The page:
The Personal History of David Copperfield: A Film Review

Dev Patel stars in this beautiful new take on a classic story, originally written by Charles Dickens. 


This poster showcases the actors and actresses in the film.

Emma Grubbe, Reporter

Warning: do not watch the movie The Personal History of David Copperfield for class instead of reading the book. You will fail your reading quizzes.

However, the many artistic liberties director Armando Iannucci takes with Charles Dickens’ story are what makes this movie such an unexpected joy to see.

Generally, Dickens has written mind-numbing novels that have been over-analyzed for the past centuries- from Ebenezer Scrooge to a tale of two unremarkable cities. However, this tale of a young, scrappy boy, David Copperfield, working his way through Victorian England as he’s thrown from home to home is fun and hilarious- a direct contrast to the Dickens novels we are forced to read.

Little David (Jairaj Varsani) has his Victorian England childhood taken away when his widowed mother marries an evil Mr. Murdstone (Darren Boyd), who sends him off to work in a London factory. After escaping out of the factory, David is shuffled, by force or by choice, to eccentrics, scoundrels, and many different characters. Eventually, David becomes an adult (Dev Patel), and he is unintentionally absorbing bright and colorful anecdotes for the book he hopes to write one day. And that best summarizes this movie and the director’s plan: What’s going on inside a writer’s brilliant, discombobulated brain?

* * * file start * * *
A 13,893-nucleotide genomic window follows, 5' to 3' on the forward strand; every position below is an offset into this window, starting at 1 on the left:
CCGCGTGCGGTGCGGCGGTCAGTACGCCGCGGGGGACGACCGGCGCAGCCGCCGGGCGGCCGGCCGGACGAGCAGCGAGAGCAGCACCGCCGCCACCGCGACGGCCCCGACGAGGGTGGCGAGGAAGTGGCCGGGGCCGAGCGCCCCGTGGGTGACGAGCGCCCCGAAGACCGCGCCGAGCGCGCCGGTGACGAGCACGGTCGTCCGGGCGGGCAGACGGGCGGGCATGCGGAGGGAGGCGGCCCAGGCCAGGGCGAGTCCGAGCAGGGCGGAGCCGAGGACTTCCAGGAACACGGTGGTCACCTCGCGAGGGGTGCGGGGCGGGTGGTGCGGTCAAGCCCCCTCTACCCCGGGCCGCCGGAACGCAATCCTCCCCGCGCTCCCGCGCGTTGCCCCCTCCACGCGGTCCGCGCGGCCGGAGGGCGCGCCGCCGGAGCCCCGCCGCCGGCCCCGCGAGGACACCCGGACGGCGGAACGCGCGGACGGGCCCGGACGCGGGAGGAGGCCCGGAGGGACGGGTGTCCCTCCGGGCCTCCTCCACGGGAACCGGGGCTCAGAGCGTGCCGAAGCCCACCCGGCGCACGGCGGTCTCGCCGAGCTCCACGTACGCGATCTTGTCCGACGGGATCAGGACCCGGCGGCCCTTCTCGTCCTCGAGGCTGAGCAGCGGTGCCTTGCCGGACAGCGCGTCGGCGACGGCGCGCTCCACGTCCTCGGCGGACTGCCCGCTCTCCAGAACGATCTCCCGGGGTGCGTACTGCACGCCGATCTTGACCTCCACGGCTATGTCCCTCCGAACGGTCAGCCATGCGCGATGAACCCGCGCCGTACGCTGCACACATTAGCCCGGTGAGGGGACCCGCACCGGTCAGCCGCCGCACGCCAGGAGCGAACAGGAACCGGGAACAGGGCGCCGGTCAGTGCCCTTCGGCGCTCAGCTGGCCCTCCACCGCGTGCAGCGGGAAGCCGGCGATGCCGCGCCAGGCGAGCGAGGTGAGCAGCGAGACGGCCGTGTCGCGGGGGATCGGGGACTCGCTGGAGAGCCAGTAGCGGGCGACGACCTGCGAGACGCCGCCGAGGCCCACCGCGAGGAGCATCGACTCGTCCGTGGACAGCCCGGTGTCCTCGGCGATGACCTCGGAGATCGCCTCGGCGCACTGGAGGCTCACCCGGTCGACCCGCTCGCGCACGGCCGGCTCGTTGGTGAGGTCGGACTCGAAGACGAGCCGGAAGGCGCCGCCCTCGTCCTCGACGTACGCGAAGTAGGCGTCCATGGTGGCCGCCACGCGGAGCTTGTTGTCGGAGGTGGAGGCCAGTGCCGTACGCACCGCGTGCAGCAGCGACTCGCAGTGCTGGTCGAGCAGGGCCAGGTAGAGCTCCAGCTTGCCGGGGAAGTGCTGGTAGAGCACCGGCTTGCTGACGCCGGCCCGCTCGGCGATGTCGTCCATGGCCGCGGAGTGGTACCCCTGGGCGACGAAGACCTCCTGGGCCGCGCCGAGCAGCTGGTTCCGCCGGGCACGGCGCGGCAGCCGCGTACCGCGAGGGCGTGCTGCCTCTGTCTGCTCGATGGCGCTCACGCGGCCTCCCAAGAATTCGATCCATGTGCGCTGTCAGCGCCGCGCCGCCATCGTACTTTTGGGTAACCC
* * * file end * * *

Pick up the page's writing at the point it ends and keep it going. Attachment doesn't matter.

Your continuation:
With all the stylistic flourishes, the viewer cares a ton about David’s fate: we’re on his side. In my opinion, Patel is a criminally underrated actor whom we haven’t even seen the most of. Patel has a very wide range- from the 2000’s British show Skins to Victorian England. In The Personal History of David Copperfield, Patel allows himself to boast humorously. The film has him running around like a hamster on a wheel, rarely getting to sit down and take a breath. When Murdstone and his sister Jane (Gwendoline Christie) tell David his mom has died, it turns into a horrendously sarcastic sketch.


The entire cast contains amazingly good actors, and their saturated characters are what I believe keep Charles Dickens’ spirit alive- not a high school classroom. Every cast member plays a humorous role in the film- Charles Dickens would be laughing in his grave. Overall, I would highly recommend watching this film, as its interpretation of a classic novel is one like no other.

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